In 1998, the relationship between India and France took a new turn, when both nations entered into a strategic partnership based on military, space and civil nuclear cooperation.
Prime Minister Narendra Modi’s first visit to France in April 2015 highlighted New Delhi’s burgeoning ties with Paris and underlined India’s attempts to diversify its defence purchases. It also re-emphasised the congruence that has existed between the two countries during most of the Cold War. France gradually emerged as a formidable technology supplier to India in all three strategic realms: military, space and nuclear energy. India’s vast market and its appetite for advanced strategic technology make it rather attractive to France. In May 2022, the Prime Minister of India, Mr. Narendra Modi visited France during which both the countries signed a number of MoUs and issued Joint Statements reflecting upon ever deepening cooperation between the two countries. In March 2018, the French President Emmanuel Macron visited India during which 14 business-to-business agreements were signed.
Firming of military cooperation
Regular talks take place between the service chiefs of both nations. An annual defence dialogue at the ministerial level has also been initiated in 2018. Besides the regular military exercises between France and India, codenamed Shakti (Army), Varuna (Navy) and Garuda (Air Force), there are many others which are conducted from time to time.
India has been buying defence equipment from France, the most famous of them being Rafale aircraft and P-75 Scorpene project. P-75 Scorpene Project: The contract for six Scorpene submarines from M/s DCNS was signed in October 2006. There is a Dassault Reliance Aerospace Limited (DRAL) manufacturing facility at Mihan in Maharashtra, which is a joint venture between India’s Reliance Group and the French aerospace company Dassault Aviation. On July 14, 2023, The Indian government announced the selection of 26 latest-generation of Rafale for the Indian Navy. These will be in addition to the 36 Rafale already in service.
India and France have been cooperating in the space domain for many years now. ISRO and CNES (the French space agency) have conducted joint research programmes and satellite launches. Examples of joint Indo-French satellites: TRISHNA, Megha-Tropiques, etc. France is a major supplier of equipment and components for the Indian space programme.
Civilian nuclear cooperation constitutes one of the cornerstones of the Indo-French strategic partnership. The cooperation agreement of 30 September 2008 between India and France on the development of nuclear energy for peaceful purposes, sets the framework of our exchanges with India not only at the industrial and commercial levels but also in R&D, nuclear safety, and education/training.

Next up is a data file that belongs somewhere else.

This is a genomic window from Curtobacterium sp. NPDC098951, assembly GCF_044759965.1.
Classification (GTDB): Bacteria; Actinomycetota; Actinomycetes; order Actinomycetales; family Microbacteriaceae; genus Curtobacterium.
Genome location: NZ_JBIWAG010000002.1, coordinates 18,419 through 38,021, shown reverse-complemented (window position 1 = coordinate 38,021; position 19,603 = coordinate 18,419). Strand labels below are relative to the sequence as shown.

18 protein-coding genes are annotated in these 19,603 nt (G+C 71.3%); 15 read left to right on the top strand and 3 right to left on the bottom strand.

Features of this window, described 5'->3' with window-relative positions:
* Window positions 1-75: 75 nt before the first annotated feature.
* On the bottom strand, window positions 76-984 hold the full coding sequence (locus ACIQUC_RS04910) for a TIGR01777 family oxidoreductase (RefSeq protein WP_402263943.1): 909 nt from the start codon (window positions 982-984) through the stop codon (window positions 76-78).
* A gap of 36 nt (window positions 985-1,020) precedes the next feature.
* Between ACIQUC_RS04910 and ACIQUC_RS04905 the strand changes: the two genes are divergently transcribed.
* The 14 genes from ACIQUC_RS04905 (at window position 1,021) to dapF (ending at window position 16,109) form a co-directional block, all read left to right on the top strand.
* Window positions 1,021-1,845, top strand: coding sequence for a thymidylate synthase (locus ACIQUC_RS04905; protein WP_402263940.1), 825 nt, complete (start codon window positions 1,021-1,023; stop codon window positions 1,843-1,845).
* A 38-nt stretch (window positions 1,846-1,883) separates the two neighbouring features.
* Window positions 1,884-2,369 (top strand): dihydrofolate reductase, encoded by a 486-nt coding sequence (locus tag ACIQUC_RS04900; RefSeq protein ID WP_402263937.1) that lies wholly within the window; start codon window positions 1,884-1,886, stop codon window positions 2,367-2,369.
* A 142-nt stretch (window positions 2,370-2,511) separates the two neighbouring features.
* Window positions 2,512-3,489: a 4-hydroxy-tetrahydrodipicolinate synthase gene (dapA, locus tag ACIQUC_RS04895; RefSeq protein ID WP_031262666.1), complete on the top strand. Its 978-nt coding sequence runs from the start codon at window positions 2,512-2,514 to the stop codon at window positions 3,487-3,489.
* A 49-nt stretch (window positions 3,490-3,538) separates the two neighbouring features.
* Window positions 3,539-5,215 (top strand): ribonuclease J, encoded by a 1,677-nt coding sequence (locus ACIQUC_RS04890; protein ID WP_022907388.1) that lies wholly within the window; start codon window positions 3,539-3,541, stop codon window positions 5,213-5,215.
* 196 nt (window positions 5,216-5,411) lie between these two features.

On the industrial front, AREVA, which in 2008 sold 300 tons of nuclear fuel to the public electricity utility Nuclear Power Corporation of India Limited, submitted a tender for two EPR reactors (2 x 1650 MWe capacity) for the Jaitapur site, along with their fuel supply. Eventually, the site is due to house four other similar reactors (10,000 MWe capacity). Regarding R&D, various bilateral agreements provide for exchanges between French organisations (CEA, ANDRA) and Indian ones (DAE, IGCAR, BARC, HBNI) in the fields of reactor safety/security, basic research, radioactive waste management, non-electrical applications of nuclear energy. Cooperation in Education/Training includes a master’s degree in Nuclear Energy. Further, exchanges have been established between the nuclear safety authorities of the two countries and their technical supports.
On the multilateral front, India is participating in major international R&D projects: Jules Horowitz Reactor (nuclear fission) and ITER (thermonuclear fusion).
While Indo-French cooperation has always been an irritant to China, the level to which it reached on Bastille Day 2023, has rattled China, even more so as it followed PM Modi’s visit to the US. The 2024 visit by President Macron to New Delhi as Republic Day chief guest is bound to add to China’s ire.
(The author is a former spokesperson of the Defence Ministry and Indian Army. Views are personal. He can be reached at email@example.com)